Lords of the North, book three in the Saxon series by Bernard Cornwell was full of vintage Cornwellian storytelling devices. Notably, the protagonist, Uhtred of Bembanburg makes a series of plot complicating bad choices, always involving his pride and murder. At first, I was delighted to find some respite from the really unlikable characteristics of Uhtred. The first part of the book focuses on more of the reasons I like Uhtred; his strength, loyalty, outspokenness, and his continuing quest to reclaim his home.
Now that was exciting. As much as I enjoyed the first two books, I have been chomping at the bit to see Uhtred face his treacherous uncle and reclaim Bembanburg.
But then he committed one of his other frequent failings. He embraced stupidity and was cast into slavery for his lack of foresight. Nothing about the slavery ordeal or the eventual (rather long) action sequence at the end of the book was original. It was however, well written and the narrator, Tom Sellwood, did a really good job.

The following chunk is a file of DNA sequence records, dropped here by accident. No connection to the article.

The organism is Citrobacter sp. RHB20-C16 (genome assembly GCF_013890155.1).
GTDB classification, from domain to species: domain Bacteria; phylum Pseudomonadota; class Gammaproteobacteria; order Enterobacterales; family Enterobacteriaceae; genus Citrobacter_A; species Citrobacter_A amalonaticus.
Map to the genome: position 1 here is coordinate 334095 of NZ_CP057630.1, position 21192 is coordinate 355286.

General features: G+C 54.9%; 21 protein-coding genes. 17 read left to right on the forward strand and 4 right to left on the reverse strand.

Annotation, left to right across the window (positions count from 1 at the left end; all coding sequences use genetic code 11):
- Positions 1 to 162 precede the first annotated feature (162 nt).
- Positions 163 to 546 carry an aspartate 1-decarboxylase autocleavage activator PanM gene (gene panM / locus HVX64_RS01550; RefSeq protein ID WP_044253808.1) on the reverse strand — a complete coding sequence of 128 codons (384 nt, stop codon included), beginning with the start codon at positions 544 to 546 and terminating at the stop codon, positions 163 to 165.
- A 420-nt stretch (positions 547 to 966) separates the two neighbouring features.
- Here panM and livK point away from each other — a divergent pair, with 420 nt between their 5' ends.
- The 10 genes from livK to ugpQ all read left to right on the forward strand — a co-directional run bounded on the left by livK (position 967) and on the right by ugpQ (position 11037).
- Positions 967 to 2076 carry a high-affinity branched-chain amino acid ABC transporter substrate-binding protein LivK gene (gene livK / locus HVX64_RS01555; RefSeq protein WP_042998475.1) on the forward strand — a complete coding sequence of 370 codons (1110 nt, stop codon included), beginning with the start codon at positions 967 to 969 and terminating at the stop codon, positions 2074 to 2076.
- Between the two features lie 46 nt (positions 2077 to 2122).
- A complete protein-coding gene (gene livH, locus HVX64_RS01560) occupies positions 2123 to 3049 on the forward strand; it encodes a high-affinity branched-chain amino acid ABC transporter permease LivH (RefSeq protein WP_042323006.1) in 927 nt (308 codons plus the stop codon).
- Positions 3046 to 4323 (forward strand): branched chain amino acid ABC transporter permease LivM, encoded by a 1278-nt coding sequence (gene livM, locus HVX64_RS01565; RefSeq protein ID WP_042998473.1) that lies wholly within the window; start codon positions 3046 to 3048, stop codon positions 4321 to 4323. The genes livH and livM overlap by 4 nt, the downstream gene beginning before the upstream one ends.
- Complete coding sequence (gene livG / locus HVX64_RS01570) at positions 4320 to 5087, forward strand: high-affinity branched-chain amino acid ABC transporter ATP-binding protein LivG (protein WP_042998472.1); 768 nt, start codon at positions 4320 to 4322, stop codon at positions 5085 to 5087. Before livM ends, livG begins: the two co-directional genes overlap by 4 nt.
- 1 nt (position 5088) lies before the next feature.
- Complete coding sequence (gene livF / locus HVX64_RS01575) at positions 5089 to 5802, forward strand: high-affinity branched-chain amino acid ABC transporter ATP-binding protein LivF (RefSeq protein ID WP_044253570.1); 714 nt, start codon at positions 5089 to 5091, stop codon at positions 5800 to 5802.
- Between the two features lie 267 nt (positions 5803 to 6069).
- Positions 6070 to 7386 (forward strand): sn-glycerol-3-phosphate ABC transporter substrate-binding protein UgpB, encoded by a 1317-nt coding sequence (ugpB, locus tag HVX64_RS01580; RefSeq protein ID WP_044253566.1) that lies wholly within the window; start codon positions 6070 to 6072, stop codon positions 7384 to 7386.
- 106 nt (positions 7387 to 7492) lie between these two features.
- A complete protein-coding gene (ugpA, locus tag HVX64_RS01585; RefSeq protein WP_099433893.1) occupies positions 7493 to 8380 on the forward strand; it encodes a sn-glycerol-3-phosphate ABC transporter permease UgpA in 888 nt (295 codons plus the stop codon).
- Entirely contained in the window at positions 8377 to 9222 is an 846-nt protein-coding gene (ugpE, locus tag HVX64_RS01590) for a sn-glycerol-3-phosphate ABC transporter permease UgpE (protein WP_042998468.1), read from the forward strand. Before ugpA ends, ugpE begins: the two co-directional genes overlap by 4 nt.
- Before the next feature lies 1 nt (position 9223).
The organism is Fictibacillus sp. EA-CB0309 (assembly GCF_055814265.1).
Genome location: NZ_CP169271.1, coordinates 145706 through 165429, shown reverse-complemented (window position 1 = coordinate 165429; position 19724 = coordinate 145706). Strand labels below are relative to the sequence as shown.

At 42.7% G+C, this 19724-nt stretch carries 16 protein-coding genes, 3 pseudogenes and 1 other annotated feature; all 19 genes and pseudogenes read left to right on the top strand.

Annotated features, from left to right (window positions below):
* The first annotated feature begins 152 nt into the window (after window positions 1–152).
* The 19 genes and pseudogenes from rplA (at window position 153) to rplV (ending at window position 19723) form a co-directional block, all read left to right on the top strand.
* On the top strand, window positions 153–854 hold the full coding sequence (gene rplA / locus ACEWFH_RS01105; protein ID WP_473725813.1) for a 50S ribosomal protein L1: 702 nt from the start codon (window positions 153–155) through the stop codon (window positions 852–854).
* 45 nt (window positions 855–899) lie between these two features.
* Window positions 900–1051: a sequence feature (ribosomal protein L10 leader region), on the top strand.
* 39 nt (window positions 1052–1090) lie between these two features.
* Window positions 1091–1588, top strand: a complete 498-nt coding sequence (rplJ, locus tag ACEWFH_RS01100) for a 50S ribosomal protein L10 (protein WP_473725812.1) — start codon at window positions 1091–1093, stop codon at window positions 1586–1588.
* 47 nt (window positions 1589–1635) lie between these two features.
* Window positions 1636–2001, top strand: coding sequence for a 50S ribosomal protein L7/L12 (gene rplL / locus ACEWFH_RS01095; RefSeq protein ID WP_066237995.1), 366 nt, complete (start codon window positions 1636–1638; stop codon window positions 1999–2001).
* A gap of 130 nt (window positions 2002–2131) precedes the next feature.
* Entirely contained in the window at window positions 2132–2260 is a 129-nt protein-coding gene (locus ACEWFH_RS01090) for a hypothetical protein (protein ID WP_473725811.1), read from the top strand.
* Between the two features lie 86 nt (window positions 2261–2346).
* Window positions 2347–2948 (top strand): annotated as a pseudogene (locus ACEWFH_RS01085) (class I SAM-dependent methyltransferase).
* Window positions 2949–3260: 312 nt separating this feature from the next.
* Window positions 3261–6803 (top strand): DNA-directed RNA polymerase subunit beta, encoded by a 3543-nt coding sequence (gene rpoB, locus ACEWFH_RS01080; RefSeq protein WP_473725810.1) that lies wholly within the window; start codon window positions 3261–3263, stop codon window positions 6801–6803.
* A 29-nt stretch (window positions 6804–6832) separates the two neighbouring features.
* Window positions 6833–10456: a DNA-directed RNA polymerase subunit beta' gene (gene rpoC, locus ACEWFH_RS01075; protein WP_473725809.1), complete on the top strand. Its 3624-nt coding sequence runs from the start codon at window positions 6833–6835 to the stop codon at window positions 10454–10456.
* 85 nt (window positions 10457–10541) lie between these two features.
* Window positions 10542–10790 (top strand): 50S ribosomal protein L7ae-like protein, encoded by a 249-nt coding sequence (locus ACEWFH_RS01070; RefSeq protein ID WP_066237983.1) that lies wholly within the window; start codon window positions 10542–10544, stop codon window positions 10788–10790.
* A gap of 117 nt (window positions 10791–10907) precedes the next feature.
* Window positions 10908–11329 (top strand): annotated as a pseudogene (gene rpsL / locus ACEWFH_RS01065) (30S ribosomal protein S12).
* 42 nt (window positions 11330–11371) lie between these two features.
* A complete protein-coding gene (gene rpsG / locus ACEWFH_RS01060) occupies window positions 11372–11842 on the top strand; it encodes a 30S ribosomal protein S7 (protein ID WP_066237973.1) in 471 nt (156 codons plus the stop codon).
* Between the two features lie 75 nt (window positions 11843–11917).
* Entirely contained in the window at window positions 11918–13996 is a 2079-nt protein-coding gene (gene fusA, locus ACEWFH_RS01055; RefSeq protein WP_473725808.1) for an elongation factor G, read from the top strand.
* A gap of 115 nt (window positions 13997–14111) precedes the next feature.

I would give this a 4.5 star rating, instead of a 5 like the first two books in the Saxon series. I ranked The Last Kingdom and The Pale Horseman high because the were very powerful and emotionally engaging even when I wanted to turn away from the protagonist. Lords of the North was easier to listen to, but not as good on a technical level.
Next month, when I have some new audiobook credits to spend, I will be looking forward to Sword Song. That will be about halfway through the Saxon series and I will decide if I plan to continue to the end. I kind of think so, but lately I have realized there is only so much time and if a book or book series isn't awesome, I am inclined to shop around.
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